'Breakthrough' to Reality of Medical Headlines

June 30, 2009

Reading the newspaper to stay updated

Don't let alarming words in headlines send the wrong message. Dr. Tom James helps you sift through jargon to reveal the truth.

The headline read, "Cancer Breakthrough Promises Hope to Breast Cancer Victims." Makes it sound like a compelling story.

What's in a headline?

The point of a headline - of course - is to grab your attention so you'll want to buy the newspaper or magazine or spend more time on the Website. While the above headline is fictional, it looks like headlines we've all seen.

What do you think when you see such sensational headlines? Here's some advice:

  • If the headline looks too good to be true, chances are it is.
  • Have some healthy skepticism when certain words appear in the headline. Words such as "breakthrough," "promising," and "victim," all create an emotional response.
  • Look to see if the information comes from a medical journal or a press release. Certain medical journals such as The New England Journal of Medicine, Lancet, Science, JAMA, and Annals of Internal Medicine all have high standards for publication. So do many other specialty journals. But there are also magazines that publish opinion rather than science.
  • Check out Health News Review on the Web for grades on health news reporting. Experienced health news reporters developed this Website.

Medical science advances slowly, with studies being repeated by others to ensure reliable results. That means that there are very few “breakthroughs.” Thorough medical researchers don't want to accept as true the results from a single study. They want to see it repeated with the same outcomes. Most advances come by adding to past improvements. This means that medical achievements come in increments and not sudden "breakthroughs."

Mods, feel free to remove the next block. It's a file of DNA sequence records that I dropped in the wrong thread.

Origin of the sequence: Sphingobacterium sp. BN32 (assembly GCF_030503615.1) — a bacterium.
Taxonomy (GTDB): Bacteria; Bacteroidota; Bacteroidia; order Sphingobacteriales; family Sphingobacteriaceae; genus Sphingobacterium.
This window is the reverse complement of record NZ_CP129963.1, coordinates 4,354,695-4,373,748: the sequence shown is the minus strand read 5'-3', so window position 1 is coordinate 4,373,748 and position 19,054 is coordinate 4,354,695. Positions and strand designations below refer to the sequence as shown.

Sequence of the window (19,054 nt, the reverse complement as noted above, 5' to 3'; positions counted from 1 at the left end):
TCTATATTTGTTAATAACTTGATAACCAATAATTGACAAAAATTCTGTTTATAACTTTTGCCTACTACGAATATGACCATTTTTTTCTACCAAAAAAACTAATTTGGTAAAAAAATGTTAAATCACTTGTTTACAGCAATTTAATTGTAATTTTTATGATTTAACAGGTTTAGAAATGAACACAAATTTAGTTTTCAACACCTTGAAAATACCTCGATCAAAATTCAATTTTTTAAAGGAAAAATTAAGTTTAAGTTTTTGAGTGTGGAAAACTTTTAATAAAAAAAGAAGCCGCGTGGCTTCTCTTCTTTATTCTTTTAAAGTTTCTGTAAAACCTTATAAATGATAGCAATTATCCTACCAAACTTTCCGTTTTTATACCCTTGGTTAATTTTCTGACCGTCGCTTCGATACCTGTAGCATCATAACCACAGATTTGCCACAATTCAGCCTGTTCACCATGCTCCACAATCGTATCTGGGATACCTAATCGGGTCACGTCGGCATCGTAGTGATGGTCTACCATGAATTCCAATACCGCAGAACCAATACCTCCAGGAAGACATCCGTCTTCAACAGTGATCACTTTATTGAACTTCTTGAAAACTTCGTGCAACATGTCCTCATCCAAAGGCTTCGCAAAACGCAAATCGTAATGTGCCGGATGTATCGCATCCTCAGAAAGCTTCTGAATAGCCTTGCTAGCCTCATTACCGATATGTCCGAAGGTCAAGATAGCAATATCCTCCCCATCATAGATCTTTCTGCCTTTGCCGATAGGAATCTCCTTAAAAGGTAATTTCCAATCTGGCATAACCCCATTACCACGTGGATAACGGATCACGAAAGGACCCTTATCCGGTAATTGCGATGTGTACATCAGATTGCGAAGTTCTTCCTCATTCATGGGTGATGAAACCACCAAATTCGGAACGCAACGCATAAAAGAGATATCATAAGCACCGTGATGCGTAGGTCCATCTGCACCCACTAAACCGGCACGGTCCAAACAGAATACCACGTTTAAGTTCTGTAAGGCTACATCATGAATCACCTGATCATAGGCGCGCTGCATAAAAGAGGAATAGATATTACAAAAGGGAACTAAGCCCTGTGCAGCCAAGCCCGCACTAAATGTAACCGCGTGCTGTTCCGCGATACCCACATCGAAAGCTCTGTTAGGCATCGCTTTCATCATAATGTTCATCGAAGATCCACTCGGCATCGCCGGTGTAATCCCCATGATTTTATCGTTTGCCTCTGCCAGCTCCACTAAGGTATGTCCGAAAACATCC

The problem, of course, with medical sensationalism is that it may give people false hope or - on the other hand - undue fears. This happened recently when Time magazine ran an article titled “How Safe Are Vaccines?” complete with a picture of a 6-week-old infant who was “bravely facing his five immunizations.” The caption serves as another example of using emotionally-charged words to set a tone rather than provide facts.

The actual article in Time was a well-balanced review of the science, opinion, and government actions concerning evaluation of new vaccines for children. But the headline caused enough concern that the American Academy of Pediatrics had to send parent information to the nation's pediatricians. After the Time article and other sensational television pieces, immunization rates fell. The following year saw the country's first outbreaks of measles in years.

Clearly, there can be significant consequences to sensational reporting or medical stories.

What it means to you

By using common sense in reading these medical articles you will be able to pick out the important kernels of truth. Discuss those with your doctor to get some other interpretation of medical news articles of interest. Become an informed consumer of medical news.
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